23. Oh Jean! Your photos are absolutely fabulous!! I love travel posts and the images that go along with them, and I’m so excited to see this area of the world. I’ve never been there and it’s high on my list.
    Love the empenadas too! I have a friend from Panama whose mom makes them whenever she is in town, but I’ve not tried myself.

  24. You just reaffirmed my desire to travel to Chile! Ahhhhh…stunning photos, Jean! Those empanadas are just amazing. This is like the perfect post for me: travel stories and photos + an authentic local recipe. Dreaming and drooling at the same time over here…

  25. You really nailed them, fantastic empanadas!

  26. I was surprise of how many recipes are in foodgowker with chilean recipes, uploeaded by users that aren’t chilean. I’m chilean and its make me feel proud of our cousine… although we don’t have a unique or special one like in Peru. But the empanadas are really great… jejej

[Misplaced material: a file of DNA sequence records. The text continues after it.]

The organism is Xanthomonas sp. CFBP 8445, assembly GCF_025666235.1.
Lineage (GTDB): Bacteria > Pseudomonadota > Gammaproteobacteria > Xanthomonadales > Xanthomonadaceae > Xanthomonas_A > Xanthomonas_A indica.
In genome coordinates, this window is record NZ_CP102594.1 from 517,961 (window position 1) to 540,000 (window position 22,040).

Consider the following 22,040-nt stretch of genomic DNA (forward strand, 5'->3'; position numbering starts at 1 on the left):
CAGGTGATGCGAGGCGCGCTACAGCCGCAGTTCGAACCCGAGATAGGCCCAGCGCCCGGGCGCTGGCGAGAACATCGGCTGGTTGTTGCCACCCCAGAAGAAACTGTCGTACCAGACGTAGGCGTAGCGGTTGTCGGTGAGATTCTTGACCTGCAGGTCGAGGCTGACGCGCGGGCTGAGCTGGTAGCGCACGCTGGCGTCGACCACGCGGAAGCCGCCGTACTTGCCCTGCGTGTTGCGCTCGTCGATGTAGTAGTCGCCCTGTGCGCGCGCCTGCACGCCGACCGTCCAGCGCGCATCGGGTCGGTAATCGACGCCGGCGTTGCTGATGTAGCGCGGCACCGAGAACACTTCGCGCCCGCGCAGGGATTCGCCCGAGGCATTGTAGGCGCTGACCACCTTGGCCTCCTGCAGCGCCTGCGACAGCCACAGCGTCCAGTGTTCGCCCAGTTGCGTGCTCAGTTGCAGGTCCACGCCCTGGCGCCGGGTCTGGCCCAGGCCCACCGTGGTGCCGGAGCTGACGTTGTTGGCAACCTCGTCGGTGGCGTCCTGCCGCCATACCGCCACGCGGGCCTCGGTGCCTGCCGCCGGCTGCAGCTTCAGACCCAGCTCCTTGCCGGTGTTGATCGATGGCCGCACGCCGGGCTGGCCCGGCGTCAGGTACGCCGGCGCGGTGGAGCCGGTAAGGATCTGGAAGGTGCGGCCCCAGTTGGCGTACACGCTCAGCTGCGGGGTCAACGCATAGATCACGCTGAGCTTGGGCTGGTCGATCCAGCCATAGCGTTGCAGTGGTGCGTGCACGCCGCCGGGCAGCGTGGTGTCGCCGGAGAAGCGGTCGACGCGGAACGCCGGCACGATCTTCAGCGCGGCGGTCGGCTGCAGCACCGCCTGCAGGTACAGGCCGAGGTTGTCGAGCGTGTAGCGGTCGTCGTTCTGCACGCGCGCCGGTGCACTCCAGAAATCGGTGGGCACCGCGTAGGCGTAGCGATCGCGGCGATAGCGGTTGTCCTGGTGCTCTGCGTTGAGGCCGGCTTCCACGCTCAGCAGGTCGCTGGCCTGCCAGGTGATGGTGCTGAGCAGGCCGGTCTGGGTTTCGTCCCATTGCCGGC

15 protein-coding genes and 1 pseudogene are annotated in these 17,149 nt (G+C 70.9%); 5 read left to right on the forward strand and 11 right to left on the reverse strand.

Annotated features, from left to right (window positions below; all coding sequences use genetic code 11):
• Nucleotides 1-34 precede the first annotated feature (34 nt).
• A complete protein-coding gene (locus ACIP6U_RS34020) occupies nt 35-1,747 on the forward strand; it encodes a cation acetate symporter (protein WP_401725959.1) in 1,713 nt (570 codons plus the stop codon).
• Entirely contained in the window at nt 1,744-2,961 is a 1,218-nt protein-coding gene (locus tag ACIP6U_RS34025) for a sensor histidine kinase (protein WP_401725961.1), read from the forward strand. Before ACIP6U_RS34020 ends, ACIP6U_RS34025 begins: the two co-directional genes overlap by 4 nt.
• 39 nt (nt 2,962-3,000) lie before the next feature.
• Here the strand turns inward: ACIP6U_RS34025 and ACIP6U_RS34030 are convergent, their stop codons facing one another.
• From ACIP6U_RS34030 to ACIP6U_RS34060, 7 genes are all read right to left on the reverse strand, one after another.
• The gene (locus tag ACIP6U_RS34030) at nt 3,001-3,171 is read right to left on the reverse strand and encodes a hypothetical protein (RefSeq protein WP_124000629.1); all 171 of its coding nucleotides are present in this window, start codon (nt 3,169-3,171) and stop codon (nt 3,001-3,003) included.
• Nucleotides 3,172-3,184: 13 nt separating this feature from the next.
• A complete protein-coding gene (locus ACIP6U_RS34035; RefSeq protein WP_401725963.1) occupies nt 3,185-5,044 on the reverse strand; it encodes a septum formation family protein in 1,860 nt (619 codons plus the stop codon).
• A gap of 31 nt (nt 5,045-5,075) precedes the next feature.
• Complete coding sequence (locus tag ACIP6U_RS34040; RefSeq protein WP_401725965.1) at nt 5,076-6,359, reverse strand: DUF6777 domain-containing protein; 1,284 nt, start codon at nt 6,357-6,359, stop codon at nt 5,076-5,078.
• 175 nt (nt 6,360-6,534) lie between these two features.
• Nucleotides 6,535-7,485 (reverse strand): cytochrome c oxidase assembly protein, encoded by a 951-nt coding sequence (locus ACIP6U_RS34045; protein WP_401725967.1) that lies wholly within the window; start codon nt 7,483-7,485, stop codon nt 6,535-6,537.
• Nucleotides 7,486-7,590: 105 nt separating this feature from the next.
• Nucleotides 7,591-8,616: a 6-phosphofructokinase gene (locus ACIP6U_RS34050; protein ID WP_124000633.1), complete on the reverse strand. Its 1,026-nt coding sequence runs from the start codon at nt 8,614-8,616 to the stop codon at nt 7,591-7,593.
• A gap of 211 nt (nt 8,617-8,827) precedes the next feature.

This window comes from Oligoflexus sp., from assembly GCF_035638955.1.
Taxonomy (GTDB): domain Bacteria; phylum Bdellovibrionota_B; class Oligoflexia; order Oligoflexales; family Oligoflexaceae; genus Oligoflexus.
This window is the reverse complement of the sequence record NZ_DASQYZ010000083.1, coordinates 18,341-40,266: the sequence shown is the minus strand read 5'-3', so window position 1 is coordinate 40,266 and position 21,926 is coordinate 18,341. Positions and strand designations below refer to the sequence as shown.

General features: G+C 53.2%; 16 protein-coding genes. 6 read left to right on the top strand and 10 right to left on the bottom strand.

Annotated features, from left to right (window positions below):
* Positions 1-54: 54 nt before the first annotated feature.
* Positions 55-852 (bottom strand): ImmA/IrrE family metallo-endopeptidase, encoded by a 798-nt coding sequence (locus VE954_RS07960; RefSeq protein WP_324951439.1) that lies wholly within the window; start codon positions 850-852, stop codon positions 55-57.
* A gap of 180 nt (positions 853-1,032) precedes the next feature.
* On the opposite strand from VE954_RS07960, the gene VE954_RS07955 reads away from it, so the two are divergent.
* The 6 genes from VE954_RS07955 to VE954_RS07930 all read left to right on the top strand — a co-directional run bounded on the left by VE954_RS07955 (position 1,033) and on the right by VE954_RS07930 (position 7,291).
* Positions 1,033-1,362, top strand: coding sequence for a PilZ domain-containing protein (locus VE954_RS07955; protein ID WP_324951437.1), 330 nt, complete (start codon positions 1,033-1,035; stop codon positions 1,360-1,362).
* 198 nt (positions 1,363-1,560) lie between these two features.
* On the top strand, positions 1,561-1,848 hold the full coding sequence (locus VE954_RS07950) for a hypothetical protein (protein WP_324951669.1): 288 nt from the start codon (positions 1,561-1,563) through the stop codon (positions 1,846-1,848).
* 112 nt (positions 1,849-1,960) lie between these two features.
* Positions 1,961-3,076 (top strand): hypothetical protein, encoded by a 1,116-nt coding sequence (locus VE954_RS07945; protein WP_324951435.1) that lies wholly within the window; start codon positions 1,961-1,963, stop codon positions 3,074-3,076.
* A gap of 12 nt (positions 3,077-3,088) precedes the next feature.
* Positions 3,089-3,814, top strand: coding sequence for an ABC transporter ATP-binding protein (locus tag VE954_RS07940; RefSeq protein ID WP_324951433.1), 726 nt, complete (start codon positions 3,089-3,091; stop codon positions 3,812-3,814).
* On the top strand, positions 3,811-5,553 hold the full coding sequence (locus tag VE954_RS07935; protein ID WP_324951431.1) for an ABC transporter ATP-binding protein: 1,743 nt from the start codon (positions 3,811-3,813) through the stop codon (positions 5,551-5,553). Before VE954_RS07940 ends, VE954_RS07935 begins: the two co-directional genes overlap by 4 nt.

Hope you to came back soon… Chile has an interesting thing and is that’s a very long country and with many different climates… in one region you have the coast, the valley and the “cordillera”…

    • lemonsandanchovies says:

      Francisca, thank you so much for your comment. You should be proud of your cuisine–everything I tasted during my short trip was wonderful. I only wish I had more time to enjoy it. It made me happy to see your approval of the empanadas I made. Now it’s time to make some more! Thanks again for dropping by. 🙂